Review Corner: “Clash of Wings”

30 Sep

Clash of Wings. By Walter J. Boyne. Simon & Schuster, New York, 1994. ISBN 0-671-79370-5. Photographs. Appendix. Selected Readings. Index. Pp. 415.

 Reviewed By Simon S. Sundaraj-Keun

            Walter J. Boyne’s book-Clash of Wings-is purely an excellent single-volume analysis of the air campaigns in World War II. General Walter J. Boyne served in Korea and Vietnam as a fighter pilot for the United States Air Force. His combat experience made him an expert on the ever-changing world of military aviation and air doctrine.

            Boyne’s thesis gives a general survey of the great air campaigns of World War II. This book also exams the technical development of the time that coincides with the implementation of new aircraft, weapons, and tactics. It also explains the successes and failures by nations to adapt to the air war evolution.

            This book starts out with the tactics and strategies adopted by World War II powers (Chapter 1). The real test came for the Allies and Axis powers were during air operations (Chapter 2) because for each successes and failures new tactics were developed and employed. The Japanese adopted a light frame aircraft for a more maneuverable aircraft (Chapter 3) and the Germans deployed tactical planes for a lighting war strategy (Chaps 4-5). In the beginning of World War II all air doctrine by major Axis and Allies powers was still at an experimental stage.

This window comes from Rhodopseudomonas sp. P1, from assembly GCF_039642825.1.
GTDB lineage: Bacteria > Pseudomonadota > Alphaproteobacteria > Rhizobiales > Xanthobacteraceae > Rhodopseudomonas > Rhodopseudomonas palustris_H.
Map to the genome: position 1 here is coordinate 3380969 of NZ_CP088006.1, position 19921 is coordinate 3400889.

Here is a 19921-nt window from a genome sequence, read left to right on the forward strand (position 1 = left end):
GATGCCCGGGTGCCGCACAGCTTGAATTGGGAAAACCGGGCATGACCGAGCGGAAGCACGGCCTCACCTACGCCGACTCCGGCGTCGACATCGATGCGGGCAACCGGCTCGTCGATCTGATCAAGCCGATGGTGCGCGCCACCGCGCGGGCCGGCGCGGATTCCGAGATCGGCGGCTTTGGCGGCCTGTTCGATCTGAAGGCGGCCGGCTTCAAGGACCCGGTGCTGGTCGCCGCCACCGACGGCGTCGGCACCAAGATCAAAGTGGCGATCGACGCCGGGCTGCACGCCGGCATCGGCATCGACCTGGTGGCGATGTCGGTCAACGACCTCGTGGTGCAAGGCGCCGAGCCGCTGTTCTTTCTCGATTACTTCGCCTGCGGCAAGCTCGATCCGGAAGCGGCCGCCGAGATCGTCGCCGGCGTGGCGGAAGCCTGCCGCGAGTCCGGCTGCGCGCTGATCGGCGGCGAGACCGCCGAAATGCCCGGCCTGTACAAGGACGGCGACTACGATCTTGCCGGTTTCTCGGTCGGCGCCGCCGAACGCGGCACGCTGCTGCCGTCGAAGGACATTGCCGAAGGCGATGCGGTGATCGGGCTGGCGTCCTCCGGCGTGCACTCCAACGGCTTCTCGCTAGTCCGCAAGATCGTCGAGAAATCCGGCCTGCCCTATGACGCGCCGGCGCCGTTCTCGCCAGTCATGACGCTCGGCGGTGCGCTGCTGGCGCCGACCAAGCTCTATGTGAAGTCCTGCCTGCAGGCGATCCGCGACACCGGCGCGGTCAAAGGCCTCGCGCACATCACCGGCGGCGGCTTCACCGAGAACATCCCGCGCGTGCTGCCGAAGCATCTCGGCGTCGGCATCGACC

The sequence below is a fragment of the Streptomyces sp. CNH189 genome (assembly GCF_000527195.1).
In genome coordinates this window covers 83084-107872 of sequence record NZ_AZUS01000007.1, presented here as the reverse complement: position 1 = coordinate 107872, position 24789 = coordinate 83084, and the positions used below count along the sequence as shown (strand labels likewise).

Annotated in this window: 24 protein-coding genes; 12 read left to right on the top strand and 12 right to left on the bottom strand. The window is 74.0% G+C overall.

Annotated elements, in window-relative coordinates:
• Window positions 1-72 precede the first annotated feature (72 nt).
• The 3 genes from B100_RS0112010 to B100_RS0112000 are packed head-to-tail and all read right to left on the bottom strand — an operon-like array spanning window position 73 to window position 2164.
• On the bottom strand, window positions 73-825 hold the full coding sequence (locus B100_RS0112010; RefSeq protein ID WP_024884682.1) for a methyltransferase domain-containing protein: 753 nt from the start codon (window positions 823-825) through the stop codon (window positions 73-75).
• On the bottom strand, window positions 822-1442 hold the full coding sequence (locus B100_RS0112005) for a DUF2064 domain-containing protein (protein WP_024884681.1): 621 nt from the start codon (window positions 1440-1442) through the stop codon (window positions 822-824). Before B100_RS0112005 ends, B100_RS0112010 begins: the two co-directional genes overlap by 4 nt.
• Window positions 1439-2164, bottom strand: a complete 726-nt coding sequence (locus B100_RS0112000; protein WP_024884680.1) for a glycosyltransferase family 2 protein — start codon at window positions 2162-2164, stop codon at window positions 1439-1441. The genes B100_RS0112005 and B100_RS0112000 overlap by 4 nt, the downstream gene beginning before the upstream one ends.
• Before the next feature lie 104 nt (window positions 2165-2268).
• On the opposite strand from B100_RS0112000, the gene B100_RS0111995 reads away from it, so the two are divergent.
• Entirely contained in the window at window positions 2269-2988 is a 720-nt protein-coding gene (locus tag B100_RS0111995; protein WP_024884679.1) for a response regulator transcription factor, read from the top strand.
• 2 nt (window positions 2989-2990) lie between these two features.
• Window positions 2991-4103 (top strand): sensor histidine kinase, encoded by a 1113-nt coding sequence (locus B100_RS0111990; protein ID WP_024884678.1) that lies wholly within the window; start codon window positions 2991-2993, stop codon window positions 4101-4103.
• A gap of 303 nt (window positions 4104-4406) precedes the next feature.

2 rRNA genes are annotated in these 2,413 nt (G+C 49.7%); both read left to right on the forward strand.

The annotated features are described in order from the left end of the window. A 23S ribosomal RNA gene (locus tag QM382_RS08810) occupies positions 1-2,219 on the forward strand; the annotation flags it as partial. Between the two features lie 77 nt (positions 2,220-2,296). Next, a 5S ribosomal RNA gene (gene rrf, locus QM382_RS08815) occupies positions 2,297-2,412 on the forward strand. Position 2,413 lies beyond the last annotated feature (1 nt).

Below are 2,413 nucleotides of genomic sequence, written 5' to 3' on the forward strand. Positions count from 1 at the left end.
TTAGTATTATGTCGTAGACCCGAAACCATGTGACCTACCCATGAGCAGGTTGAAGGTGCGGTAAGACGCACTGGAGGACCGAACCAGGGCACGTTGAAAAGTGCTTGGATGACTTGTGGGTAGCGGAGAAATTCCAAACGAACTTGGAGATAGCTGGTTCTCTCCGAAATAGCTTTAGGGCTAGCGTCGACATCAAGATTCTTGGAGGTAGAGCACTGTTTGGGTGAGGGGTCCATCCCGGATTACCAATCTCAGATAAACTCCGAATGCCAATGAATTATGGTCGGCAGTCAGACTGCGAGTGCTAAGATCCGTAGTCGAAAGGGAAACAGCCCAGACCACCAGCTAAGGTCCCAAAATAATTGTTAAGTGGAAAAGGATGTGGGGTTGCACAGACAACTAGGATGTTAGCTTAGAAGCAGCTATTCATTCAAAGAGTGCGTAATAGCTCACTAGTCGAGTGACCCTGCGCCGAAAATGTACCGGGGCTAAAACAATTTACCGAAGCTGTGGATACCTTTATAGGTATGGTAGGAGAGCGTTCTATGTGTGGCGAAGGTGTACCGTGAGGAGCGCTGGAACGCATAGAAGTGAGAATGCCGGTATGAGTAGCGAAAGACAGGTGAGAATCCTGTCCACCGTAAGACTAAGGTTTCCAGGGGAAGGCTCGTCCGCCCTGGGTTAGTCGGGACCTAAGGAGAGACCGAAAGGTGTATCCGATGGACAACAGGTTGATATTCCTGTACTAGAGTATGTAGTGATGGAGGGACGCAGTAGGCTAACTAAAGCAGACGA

Boyle’s book provides an accurate analysis on the air doctrine of all participants during World War II. For instance the opportunity lost by the Germans in gaining air superiority in World War II (Chaps 6-8 & 10) was a failure in contemplating the objectivity of conducting campaigns over vast distances. The book emphasize that concentrating on a single air doctrine would limit the operational ability of a nation to conduct total war. Strategic bombing (Chapter 9) conducted by the British and Americans was to limit and bleed the Axis ability to conduct war. This caused the Axis powers, especially Germany to develop new technologies to counter the Allies heavy bombers.  Boyle points out with every action as an equal or opposite reaction, as the Allies adopted escort fighters (Chapter 11) to counter the new German tactics.

            Although, this book is well research, but it does not have citations in the form of footnotes or end notes to demonstrate which sources Boyle obtain his information. In order to give the reader a visual comprehension of the air war the book contains vintage images of the aviation, people, and collateral damage. The appendix section elaborates on the aircraft types and statistics on major aircraft. Boyle’s book contains an index section, but he substitutes the bibliography with ‘selected readings’ section where a reader might find further information.

            Clash of Wings does not offer new information on the air campaign of World War II. The strength of this book is the dedication of Boyle keeping his research and analysis concise with the book’s thesis. The book is useful in understanding the tactical and strategic techniques of Allies and Axis powers in conducting air operations during World War II.  With this in mind, I do recommend this book for historians and enthusiast in general.


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